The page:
Master Planning Projects:
West Lionshead: The
Town of Vail Planning and Environmental Commission (PEC) have approved a new
master plan for the West Lionshead Area. The Town Council will further
review the plan. The plan featured a new 400-500 public parking structure
and transportation terminal. The development program for the plan
anticipated mixed residential and commercial building on a scale with the
larger projects under construction in Lionshead. The development surrounds
a new up-mountain ski lift. The area will not be served by a ski run. The
project proposes to reroute the South Frontage Road, creating a more
cohesive village center and allowing the site to be served by a traffic
efficient roundabout. Importantly, at the Association’s request the PEC
agreed that the planning area is to include the site for the Simba Run I-70
underpass, which could allow TIF funds to be used to construct the
underpass. These planned infrastructure
improvements implement an important segment of the Association’s
Grand Boulevard concept for the South Frontage Road. The Association
participated in the year and a half long public process leading to the
formulation of the plan.
of the goals of the Association is to better integrate Cascade Village and
the Glen Lyon subdivision with Vail Village and Lionshead through improved
transportation and open space connections. The Association supports efforts
to change covenants through property owner amendment to allow the Tract K
open space to be used as a route for snow-cat access. The Tract K access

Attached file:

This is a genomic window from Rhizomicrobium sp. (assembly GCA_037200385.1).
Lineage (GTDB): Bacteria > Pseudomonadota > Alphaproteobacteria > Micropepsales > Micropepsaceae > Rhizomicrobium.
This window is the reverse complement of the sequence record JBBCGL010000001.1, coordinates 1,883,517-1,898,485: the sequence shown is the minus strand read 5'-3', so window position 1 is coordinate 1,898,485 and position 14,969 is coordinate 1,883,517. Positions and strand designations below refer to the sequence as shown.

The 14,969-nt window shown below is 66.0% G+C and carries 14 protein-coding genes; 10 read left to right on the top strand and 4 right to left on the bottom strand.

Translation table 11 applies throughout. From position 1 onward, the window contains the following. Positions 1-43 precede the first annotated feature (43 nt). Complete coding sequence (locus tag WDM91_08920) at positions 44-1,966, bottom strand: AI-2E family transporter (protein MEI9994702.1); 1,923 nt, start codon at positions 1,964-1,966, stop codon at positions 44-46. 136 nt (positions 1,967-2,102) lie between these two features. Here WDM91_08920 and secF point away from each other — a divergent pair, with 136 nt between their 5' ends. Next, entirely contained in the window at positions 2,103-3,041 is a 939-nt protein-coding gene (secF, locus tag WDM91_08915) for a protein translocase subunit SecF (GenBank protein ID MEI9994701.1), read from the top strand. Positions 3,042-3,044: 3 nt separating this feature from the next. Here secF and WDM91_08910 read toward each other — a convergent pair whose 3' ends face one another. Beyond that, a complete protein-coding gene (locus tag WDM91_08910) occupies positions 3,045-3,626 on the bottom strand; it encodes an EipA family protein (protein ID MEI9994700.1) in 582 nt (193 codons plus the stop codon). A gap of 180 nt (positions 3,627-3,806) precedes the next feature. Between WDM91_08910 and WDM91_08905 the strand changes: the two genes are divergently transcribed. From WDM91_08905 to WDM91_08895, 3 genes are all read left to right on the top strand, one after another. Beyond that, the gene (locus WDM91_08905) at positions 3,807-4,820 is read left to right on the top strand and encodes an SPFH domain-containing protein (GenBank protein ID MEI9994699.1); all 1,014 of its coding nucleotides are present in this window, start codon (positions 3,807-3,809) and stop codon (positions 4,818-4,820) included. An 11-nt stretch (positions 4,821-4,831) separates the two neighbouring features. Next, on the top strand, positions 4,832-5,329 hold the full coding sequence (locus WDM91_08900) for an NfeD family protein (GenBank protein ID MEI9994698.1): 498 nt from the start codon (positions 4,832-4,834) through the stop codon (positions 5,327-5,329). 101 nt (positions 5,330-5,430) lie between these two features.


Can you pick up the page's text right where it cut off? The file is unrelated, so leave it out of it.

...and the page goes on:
route would remove snow-cat access from all residential neighborhoods, in
particular West Forest Road, which is now used for access.
Vail Town Council is in negotiations with Vail Resorts regarding the
company’s fulfillment of its affordable housing requirement for their
development projects, including their West Lionshead Ritz Carlton luxury
residences. The Council is intent on giving final approval only after Vail
Resorts makes a firm commitment on an affordable housing program that meets
the Town’s parameters. One of the parameters may be VRI’s participation in
the redevelopment of the Timber Ridge Affordable Housing project.
West Vail Community Town
Center Plan: The Association continued its participation in the
yearlong effort to create an incentive plan for the redevelopment of the
West Vail commercial shopping center. The
Town of Vail master-planning effort produced a plan for a
multi-phased mixed residential and commercial development. The key elements
of the plan provide for the area to have on-street vehicular parking, as
well as being served by a centralized parking structure and enclosed loading
& delivery terminals. A priority of the plan is to create a defined